Fine Structure

How To Get a Thousand Science Tweets

Everyone who publishes anything (even if they don't know it) loves being mentioned on other websites. The longest time ago when I wrote a personal blog for friends about whatever came across my mind we had link sharing; you link to my blog and I'll link to yours. The practice amongst friends or readers conveyed a sense of trust in the content of the other site which was picked up on by Google and became the backbone of PageRank. So, forward ten years into the future, spammers try to increase their rank on searches by having others link to their site (or just creating lots of sites themselves and linking them all together).

People still love to be mentioned on the web and it surely says something for your own personal brand when other people see you mentioned on the web. Calling someone out on your blog is a good way to get their attention and maybe even a link back to your site. Add in some psychology that says that if you do something nice for someone else, they feel compelled to do something nice for you and you have an exploitable situation. Enter bad guys. They're thinking that if you linked to enough people from some semi-spammy site, you could get enough people to link back to you to gain some search cred.

Okay, enough theory. There's a site out there called Accredited Online Colleges (I won't link to them because I don't trust them) and they're essentially a front for another site that pushes online degree programs1. There's lots of repetitive links and they're clearly optimized for convincing search robots that this is the place to go for an online college search. Unfortunately, they have no valuable content.

This is where our ideas behind linking to others come in. They do have a blog where they (you guessed it) link to twitterers and others sites on bombastic lists such as "100 Amazing Scientists You Should Follow On Twitter".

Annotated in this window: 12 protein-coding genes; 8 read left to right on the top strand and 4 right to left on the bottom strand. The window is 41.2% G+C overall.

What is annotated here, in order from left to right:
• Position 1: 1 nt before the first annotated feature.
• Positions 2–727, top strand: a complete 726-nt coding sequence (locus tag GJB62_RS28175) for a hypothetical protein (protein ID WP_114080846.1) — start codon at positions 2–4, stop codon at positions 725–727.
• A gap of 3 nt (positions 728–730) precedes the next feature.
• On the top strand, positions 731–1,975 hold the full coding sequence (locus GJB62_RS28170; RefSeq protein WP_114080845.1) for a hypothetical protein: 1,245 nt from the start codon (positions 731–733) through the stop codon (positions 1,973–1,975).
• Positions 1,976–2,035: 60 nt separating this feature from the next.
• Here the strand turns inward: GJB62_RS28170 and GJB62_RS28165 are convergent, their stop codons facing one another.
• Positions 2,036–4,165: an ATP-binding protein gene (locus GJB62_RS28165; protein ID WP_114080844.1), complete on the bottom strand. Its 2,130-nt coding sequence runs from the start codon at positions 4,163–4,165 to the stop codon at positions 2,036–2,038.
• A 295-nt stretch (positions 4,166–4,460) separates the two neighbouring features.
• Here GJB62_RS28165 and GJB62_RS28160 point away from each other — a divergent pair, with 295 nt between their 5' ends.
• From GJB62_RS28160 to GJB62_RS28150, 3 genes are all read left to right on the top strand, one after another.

Yes, I am listed as an "Amazing Scientist" on that list. No, I don't think that it's a sincere appreciation of anyone on twitter.

The blog is designed to get people to link to it because people love being linked to. And it works! The bit.ly aggregate link has been clicked more than a thousand times. From all these links, they get a better search position and make more cash referring search users to the actual appropriate site. It's the classic scenario of stacking the space between manufacturer and consumer with middlemen that drive up the price (or, in this case, the clicks). It's not OK because it pollutes the web.

The scientists on twitter make for a really interesting community of people and lots of great chatting and trading of ideas goes on there. @flyingjenny is a really fascinating look into how NASA works on the inside, even moreso now that we know the fate of the Shuttle. @BadAstronomer is, well, the Bad Astronomer and you probably need no more reason than that to follow him on twitter. People that you could never even hope to communicate with on a personal level are out there, responding to tweets from regular people (@neiltyson, @garrettlisi and @seanmcarroll come to mind).

So do yourself a favor and check that link before they you link back to it... especially if it's just a passing mention of you. We're not link whores yet.

1 Do I universally condemn online degree programs? Of course not, I'm railing against the method which this site uses to gain links and popularity, not the content itself.

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